How many times a day do you check your email?

I check my email about 100 times a day, though I know that may be inefficient and more than most.

The point is that most people check their email regularly and if you can get your message into someone’s inbox you get direct access to that person. Whether they read your newsletter then becomes a matter of choice (do I read it or do I delete it?) as opposed to chance, which is what other social networks provide unless special notifications are turned on.

Three years ago I ran one of my first social media strategy workshops and I had a photographer attend. During the workshop we had a lengthy conversation about how a newsletter would be a good tool for her to use in her business. She hated the idea. She hated getting newsletters and didn’t understand why she should send something to her clients that she would never want to get?

The answer I gave her is that not everyone feels the way she does and giving people the option to get content the way that they want is important. She decided to give it a go and her monthly newsletter is now one of her biggest sales generators.

She’s not alone. So many people don’t want to send newsletters because they don’t like getting them. But the key is to do it right. If you do, you’ll get huge value out of your newsletter.

Give value

Nobody wants to sign up for a regular sales pitch or at least, not many people do. When you’re planning your newsletter, make sure that you have a plan for creating value for your audience.

What does your audience want? What do they need? How can you provide that for them?

For us, we share free tips and tricks on how to use social media for business. For others, it could be discounts and coupons, it could be first access to programs or products, or it could be information sharing on how to get better at the things that audience cares about. 

Really think about who you’re talking to and what they would like to get. If you aren’t sure what they’d like, ask a few people and start there. 

Be consistent

When people expect to receive your newsletter and know what is likely to be in the newsletter they are more likely to open it to see what’s inside. Make sure that you send your newsletter at a regular interval. Once a week is a great amount, but if you can’t manage that, start with once every two weeks or once a month. 

Tell people about it

People won’t sign up for your newsletter if you don’t ask them to and tell them what the value that you’ve already decided that newsletter will have will be.

Make sure to have a lot of opportunities for people to sign up for your newsletter – on your web site, on your Facebook page, when you’re at live events. And don’t forget to include the why:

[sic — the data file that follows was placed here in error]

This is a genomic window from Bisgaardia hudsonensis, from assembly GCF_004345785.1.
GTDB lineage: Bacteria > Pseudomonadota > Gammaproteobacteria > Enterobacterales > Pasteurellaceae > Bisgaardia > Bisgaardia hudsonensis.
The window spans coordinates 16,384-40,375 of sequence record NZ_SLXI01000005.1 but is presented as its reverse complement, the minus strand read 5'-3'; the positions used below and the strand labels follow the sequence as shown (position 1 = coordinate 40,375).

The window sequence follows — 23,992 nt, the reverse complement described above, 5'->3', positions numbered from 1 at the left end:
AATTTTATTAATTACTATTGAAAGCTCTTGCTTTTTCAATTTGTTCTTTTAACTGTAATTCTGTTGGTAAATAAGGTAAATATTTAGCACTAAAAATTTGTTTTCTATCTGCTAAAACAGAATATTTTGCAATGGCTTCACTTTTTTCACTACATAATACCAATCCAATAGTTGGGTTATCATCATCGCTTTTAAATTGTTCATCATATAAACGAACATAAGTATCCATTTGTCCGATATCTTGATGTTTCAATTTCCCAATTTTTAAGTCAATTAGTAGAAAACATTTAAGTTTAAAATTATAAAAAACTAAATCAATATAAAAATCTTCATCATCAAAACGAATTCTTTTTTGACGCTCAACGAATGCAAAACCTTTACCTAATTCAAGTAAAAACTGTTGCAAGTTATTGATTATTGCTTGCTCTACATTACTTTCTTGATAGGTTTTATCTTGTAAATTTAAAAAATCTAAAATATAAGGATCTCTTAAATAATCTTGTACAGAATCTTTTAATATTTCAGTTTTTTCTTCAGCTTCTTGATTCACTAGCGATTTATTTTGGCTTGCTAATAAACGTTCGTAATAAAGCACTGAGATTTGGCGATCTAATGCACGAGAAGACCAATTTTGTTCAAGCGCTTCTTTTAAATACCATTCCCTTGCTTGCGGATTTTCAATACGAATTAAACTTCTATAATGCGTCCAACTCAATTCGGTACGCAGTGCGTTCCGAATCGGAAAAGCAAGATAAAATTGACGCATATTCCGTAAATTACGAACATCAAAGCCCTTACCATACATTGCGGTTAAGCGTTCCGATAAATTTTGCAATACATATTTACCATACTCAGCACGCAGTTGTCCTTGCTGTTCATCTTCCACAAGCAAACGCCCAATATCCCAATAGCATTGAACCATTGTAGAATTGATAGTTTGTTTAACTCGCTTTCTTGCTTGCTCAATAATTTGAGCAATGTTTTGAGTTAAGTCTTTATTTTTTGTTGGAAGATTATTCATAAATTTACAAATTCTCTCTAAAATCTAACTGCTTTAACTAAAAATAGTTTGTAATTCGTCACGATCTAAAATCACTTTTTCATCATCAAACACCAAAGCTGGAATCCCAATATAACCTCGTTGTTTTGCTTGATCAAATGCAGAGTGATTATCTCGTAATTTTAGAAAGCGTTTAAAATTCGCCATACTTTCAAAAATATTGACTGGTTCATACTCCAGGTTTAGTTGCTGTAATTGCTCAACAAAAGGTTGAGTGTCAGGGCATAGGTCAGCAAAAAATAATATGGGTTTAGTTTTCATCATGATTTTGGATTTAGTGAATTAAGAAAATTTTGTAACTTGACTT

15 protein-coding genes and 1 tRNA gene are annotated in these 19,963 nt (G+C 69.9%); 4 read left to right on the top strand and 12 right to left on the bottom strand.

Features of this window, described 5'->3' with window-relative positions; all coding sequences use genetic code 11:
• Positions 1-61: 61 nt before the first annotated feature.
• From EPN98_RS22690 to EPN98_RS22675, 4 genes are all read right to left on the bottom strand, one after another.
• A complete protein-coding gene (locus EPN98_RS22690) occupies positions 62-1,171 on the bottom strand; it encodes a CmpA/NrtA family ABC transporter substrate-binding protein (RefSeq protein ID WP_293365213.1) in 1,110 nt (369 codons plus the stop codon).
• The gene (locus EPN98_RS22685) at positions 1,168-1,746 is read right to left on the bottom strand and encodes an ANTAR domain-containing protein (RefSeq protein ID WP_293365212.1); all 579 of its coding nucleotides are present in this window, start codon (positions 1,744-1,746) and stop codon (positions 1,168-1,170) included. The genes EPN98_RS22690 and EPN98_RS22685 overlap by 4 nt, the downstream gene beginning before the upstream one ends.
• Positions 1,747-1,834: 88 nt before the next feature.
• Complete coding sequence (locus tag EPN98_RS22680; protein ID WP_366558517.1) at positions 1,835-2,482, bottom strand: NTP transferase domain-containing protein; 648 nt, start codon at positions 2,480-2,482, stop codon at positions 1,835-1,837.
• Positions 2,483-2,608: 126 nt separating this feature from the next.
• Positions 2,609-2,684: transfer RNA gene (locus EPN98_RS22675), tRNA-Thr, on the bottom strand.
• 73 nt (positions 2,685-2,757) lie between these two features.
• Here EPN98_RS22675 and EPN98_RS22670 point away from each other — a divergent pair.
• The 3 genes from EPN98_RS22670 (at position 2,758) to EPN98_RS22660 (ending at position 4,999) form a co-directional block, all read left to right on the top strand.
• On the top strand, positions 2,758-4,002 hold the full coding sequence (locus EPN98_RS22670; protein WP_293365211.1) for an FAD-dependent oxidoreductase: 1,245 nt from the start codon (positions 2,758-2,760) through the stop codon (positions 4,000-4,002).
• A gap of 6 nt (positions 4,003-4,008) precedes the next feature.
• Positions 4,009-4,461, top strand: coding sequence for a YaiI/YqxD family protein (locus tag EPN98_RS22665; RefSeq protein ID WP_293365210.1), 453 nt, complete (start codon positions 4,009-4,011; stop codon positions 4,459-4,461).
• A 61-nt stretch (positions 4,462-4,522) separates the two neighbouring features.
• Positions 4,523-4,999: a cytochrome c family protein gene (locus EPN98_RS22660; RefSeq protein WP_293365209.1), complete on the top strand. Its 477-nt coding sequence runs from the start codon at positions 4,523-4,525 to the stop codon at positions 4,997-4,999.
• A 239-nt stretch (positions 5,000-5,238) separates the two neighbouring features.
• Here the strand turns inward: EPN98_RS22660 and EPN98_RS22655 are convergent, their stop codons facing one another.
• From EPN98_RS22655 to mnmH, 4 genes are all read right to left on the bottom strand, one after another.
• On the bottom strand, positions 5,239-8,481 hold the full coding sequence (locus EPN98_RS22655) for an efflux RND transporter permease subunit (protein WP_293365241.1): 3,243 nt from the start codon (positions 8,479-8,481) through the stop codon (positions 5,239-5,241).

• “For first access to our latest programs;” 
  • “For special deals on our products and services;”
  • “For free information on the best ways to create a happy life.”

Whatever it is that you’re doing, don’t expect people to come up and ask you to be on your list, tell them they need to be there with a reason they can’t turn down.

Now it’s your turn. Leave a comment and tell me what you offer and how you convince people to sign up for your newsletter or share an example of a newsletter you get and what convinced you to sign up for it. And if you haven’t yet signed up for OUR newsletter, you really should! We provide free tips and tricks to help you use social media to grow your business online AND you’ll get a free copy of our Daily Social Media Checklist!

Why your business should have a Facebook Page (not a Profile)

Which is the right way to promote a business?Recently Lara wrote a post giving some advice around whether business owners should promote their business through their personal profiles. Ultimately, we feel that decision is one that can be very different from one person to the next - just as how we all use social networks and what we share is different. Some business owners like to keep their profiles personal and private. Others supplement their networking efforts by extending it to their personal profile. There isn’t really a right or wrong answer if you’re comfortable with your choice.

Someone who shared our post made the comment that they don’t ever recommend it. I was curious as to why, so I asked. Their response was that the personal profile doesn’t have insights, ads or third-party apps. Very sensible reasons if the post was about using a personal profile exclusively to promote a business on Facebook. Just as there was some confusion about what Lara was writing about, there is some confusion around what is best for businesses. 

Facebook Personal Profiles

Personal profiles (or personal accounts) are designed for individuals and require reciprocity. If I send you a friend request and you accept, we see content from each other (assuming we aren’t using any privacy filters). If you decline my friend request, I see nothing of yours and you see nothing of mine (unless it’s public). The idea is that if we are “friends”, we know each other well enough to connect and share our lives with each other through Facebook.